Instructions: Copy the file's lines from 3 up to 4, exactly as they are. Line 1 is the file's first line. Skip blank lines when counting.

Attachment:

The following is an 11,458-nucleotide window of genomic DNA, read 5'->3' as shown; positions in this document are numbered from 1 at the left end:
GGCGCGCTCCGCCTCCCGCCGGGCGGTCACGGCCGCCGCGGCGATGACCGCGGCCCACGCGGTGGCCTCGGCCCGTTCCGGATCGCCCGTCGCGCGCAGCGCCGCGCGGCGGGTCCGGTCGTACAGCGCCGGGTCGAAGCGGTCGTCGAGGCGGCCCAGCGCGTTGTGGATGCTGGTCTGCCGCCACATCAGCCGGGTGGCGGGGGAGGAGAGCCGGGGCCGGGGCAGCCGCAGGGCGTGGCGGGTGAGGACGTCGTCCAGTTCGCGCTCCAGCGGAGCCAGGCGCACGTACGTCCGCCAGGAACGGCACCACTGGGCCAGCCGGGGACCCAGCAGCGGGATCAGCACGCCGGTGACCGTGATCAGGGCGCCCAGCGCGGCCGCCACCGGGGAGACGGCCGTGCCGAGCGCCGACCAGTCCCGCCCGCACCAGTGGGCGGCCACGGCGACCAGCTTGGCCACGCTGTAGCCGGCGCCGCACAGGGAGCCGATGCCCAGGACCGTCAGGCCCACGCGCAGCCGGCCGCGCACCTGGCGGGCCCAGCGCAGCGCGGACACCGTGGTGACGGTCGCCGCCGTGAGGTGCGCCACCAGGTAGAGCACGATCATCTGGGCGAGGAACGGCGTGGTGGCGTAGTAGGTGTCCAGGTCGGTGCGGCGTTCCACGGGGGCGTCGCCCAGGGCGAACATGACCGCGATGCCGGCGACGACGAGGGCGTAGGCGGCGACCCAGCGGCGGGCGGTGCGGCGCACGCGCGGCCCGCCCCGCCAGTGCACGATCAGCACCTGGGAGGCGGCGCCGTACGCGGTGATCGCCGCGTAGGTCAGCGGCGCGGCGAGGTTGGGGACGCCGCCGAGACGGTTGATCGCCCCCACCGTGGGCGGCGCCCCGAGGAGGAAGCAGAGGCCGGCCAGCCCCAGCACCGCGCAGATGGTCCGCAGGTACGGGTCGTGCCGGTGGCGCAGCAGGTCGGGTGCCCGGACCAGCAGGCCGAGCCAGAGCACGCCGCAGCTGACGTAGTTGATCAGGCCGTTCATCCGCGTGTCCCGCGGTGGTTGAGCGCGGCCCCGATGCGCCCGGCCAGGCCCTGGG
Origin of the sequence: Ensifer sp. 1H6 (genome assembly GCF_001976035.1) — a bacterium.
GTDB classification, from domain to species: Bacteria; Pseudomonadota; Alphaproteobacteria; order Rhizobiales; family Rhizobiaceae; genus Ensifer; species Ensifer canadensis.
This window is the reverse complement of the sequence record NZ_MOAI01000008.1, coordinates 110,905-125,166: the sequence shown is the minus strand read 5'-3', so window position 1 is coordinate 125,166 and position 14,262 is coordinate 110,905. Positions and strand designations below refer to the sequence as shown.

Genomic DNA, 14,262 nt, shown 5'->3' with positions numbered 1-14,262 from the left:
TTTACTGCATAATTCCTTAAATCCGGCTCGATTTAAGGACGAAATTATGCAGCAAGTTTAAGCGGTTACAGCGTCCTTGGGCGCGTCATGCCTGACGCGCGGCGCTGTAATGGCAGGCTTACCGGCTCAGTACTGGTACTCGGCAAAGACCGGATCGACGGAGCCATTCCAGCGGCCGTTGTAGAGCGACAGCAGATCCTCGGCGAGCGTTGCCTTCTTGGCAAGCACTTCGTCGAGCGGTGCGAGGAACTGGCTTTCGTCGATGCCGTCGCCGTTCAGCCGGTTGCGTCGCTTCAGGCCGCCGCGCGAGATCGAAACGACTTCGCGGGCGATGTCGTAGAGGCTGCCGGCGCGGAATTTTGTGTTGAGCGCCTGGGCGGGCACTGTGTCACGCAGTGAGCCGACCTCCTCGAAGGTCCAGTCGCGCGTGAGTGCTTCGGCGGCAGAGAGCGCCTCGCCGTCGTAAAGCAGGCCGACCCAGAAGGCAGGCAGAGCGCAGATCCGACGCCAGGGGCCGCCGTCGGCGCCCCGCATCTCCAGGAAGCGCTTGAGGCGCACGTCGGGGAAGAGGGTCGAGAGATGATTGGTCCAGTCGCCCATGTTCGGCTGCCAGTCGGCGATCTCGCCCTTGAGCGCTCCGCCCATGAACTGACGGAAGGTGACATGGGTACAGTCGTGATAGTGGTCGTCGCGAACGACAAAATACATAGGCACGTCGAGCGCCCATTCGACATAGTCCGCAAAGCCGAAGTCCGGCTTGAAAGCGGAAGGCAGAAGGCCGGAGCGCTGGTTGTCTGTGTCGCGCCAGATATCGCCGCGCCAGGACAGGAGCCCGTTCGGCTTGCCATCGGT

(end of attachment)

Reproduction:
Origin of the sequence: Ensifer sp. 1H6 (genome assembly GCF_001976035.1) — a bacterium.
GTDB classification, from domain to species: Bacteria; Pseudomonadota; Alphaproteobacteria; order Rhizobiales; family Rhizobiaceae; genus Ensifer; species Ensifer canadensis.